I‘m a liberal leaning outdoorsman attempting to open the minds of right wingers to the idea that libs fish too. Anglers come from all walks of life, left, right, and center. Not everyone who fishes for bass is a redneck fond of Nascar, country music, and religiosity. Expect posts about largemouth bass fishing, techniques, reviews of lures and other products, but not any condemnable conservative rants. I hope to inspire the online angler community to dial down rhetoric which will do more harm than good to our sport.

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Wednesday, January 2, 2008

• Review: BPS Neoprene Gloves


I bought the BPS Neoprene gloves because I needed something a little extra when it cools off down here in Louisiana. I'm talking about fishing in air temps from 40 degrees to the low 50s. We don't get many days where the temps drop into the 30s or below, so there's no reason to get anything too bulky. I just needed something to keep my hands dry in the cool windy afternoons we have down here and still be able to keep a couple fingers on the line for sensitivity's sake.

I tried them on before buying and mediums were all that BPS had on the rack. It was an okay fit, so I bought them. The gloves have 3mm of lightweight sharkskin rubber gripping material on the palmar surface, 2mm of neoprene, and fold back fingers with slits in the thumb and forefinger. Velcro keeps both finger tips bent backwards and out of the way and there is a velcro strap that goes around the wrist for a snug fit.

These gloves aren't as warm as you might think. It was definitely colder at the finger tips, even when covered. I tried the gloves out in 40 degree weather off the pier and in 50 degree weather out on the main lake on a windy day with cool water. I'm not sure how warm your hands will be in colder weather. I would guess that if you kept your core temperature nice and toasty, the blood flow alone would make a slight difference in your fingers. I might find a pair of small cotton gloves and trim the tops off the thumb and forefinger just so I can have an extra layer covering everything else on the inside.

The finger slits were very easy to manage and stayed out of my way when reeling, casting, and thumbing the line on my baitcasters. They did get in the way when tying knots and the gloved fingers made tying a little more problematic. I guess I'm accustomed to using my thumb, forefinger, and middle finger to tie. The fingers of the glove are a little wide, so I can't use my middle finger for tying at all. I have to take the gloves off to get a good knot. With enough practice, I'm sure I could manage with them on. These gloves are very easy to take on and off to do things like tying knots and handling fish or tackle.

Casting felt a little different at first. The weight of the rod felt funny with the gloves on. It's like the rod wasn't there. My wrist didn't have full range of motion because the length of the glove goes beyond the wrist joint and the strap was wrapped tight. It took a few casts to adjust to the different feel. So wrist mobility and weight sensitivity are both hampered by gloves.

The grip was great for driving the boat and for handling fish by the lip. Keep in mind that fish have that protective slime layer and handling them with gloves will mess that up leaving them vulnerable. I didn't even try touching the bodies of any fish with the gloves on nor did I dip my gloved hand into the water to get them wet in order to handle the fish. Yeah, they're neoprene, but dipping your hand into the water with gloves that have finger slits will only get water inside of the gloves. Other than that, I'd say they're pretty water proof.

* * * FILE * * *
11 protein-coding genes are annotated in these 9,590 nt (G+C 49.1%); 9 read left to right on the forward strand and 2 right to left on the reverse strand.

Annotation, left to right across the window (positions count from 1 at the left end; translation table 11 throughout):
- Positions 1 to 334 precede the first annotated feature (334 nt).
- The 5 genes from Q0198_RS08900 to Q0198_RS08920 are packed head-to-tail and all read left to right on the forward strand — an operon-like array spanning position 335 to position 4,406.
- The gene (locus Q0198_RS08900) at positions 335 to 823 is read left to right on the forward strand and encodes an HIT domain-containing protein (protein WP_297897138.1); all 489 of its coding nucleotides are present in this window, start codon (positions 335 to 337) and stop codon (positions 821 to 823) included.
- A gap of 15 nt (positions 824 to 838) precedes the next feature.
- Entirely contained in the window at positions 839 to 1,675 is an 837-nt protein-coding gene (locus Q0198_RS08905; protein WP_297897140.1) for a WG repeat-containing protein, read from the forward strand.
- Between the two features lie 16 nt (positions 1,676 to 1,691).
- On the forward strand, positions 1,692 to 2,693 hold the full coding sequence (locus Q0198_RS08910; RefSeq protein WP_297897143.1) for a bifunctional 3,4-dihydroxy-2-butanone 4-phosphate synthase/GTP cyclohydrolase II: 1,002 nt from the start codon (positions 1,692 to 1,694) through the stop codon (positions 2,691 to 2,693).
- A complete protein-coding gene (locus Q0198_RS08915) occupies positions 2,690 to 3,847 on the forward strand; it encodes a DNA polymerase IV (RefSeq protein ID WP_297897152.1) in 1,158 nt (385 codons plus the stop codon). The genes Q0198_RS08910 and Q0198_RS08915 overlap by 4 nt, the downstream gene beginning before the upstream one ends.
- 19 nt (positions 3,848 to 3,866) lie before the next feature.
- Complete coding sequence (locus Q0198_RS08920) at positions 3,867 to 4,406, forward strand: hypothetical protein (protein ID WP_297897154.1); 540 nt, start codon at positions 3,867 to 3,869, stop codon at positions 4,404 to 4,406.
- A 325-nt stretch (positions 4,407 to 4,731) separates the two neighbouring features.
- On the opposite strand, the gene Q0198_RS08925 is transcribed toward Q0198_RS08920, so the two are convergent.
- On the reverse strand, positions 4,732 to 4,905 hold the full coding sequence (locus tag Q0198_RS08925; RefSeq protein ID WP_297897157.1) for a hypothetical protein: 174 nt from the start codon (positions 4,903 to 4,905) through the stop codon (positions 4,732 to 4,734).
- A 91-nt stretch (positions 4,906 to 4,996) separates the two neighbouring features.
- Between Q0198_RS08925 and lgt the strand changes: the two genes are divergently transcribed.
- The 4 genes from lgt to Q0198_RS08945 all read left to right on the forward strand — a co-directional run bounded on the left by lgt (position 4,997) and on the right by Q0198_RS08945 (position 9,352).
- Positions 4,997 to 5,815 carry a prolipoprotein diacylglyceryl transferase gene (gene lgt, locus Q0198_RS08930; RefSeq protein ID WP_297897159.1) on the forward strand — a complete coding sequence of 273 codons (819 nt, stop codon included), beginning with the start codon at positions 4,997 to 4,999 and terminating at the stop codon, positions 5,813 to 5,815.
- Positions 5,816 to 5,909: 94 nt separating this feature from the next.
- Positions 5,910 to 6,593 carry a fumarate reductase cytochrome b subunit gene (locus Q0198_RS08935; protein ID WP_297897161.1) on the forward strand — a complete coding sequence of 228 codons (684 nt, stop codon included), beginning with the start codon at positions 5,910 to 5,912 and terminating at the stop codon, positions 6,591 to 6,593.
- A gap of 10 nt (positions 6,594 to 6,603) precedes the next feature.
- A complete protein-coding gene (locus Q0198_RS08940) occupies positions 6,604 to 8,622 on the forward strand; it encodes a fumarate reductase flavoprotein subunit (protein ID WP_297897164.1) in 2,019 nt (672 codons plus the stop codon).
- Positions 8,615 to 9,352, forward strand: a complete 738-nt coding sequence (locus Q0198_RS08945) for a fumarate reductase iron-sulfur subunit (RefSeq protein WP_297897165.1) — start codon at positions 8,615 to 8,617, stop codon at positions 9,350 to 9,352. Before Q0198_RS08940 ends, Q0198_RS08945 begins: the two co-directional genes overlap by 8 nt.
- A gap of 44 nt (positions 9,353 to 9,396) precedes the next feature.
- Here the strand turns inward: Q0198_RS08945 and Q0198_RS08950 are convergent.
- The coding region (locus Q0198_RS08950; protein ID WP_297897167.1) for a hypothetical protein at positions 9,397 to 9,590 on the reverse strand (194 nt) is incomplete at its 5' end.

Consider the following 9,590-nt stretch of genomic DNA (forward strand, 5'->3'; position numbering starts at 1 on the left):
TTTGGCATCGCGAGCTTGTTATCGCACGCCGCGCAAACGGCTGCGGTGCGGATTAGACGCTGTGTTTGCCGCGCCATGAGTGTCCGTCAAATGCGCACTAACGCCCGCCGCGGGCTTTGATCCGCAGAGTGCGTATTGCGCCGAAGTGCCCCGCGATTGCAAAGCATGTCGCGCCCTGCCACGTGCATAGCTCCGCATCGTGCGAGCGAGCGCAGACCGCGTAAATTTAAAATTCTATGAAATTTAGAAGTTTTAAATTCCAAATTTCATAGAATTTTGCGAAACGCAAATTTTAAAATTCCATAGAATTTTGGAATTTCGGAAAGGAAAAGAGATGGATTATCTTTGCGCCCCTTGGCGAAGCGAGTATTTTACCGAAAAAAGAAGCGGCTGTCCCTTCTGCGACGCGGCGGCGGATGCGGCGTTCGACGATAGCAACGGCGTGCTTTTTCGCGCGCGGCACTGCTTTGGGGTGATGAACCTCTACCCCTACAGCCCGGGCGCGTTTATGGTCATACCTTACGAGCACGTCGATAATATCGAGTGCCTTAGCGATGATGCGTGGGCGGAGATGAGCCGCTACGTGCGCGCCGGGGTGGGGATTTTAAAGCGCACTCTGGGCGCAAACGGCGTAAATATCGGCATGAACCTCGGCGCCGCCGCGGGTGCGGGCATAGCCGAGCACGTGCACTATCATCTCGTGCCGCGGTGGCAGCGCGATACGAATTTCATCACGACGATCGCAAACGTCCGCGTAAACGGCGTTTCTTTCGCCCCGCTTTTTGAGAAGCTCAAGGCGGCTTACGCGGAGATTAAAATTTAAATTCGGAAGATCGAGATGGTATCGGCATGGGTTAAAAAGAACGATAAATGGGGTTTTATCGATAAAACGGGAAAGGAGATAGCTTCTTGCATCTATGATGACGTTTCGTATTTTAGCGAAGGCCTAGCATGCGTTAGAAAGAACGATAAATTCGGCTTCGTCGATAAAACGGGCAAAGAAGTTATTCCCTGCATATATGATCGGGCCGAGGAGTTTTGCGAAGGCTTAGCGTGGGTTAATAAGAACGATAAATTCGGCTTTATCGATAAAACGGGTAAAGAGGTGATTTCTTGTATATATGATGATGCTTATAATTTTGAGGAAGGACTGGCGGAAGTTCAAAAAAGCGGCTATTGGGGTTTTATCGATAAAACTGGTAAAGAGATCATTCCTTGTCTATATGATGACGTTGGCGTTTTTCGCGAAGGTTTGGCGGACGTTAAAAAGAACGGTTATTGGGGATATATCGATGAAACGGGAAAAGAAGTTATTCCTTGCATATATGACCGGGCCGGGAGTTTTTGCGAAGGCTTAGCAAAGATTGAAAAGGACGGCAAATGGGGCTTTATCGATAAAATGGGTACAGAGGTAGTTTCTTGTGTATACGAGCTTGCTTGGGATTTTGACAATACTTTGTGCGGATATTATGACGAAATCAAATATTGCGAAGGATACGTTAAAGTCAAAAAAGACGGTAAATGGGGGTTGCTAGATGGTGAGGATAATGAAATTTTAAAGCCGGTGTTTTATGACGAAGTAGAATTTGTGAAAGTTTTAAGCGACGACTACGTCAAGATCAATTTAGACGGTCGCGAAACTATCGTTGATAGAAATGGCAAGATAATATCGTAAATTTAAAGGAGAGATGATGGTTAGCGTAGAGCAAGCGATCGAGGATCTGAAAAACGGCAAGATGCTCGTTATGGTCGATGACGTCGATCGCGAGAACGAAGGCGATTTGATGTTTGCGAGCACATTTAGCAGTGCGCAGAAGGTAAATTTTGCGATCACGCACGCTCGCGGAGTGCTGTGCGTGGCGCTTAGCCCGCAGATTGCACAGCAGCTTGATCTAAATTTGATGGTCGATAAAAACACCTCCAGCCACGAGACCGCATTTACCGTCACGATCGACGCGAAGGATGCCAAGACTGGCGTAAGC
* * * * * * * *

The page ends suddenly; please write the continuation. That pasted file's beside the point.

The wrist strap has to be tight enough to keep air from blowing in while driving the boat and you have to make sure and bring the glove down over your shirt sleeve or under your coat sleeve. Do that and these gloves keep your hands warm coasting along on plane. The wrist strap can be a little too floppy and I felt like it wanted to play catch me if you can a few times.

You might want to inspect the stitching on each glove before you buy them. I noticed the first pair I tried on had some loose stitching on a couple of the fingers. Ideally, I would want a pair of gloves like this with the same continuous material all the way around as if formed from a mold of one's hand. If you go to Walmart, I think the neoprene gloves they sell are the exact same gloves with a different brand label and color pattern. They still cost the same price.

Final say: Not the warmest gloves, but they'll do fine. I may splurge on the $40 Glacier Gloves with finger slits because the two reviews I read say they're warm.



Please go here and read that post as I no longer support nor shop at Bass Pro Shops.

2 comments:

Anonymous said...

I am in Australia and want to know where I can buy the BPS Neoprene Gloves that are listed here? Thanks Anthony

BassFishingDem said...

Short of purchasing them online at Bass Pro's web site or other online venue (eBay for example), I'm not sure what to tell you. The Walmart equivalent gloves are virtually identical which means somewhere along the line, there is a common denominator in production (made in China). It would seem as though you could find the same thing in the sports section of a popular retail chain in your own country without having to endure the high shipping charges.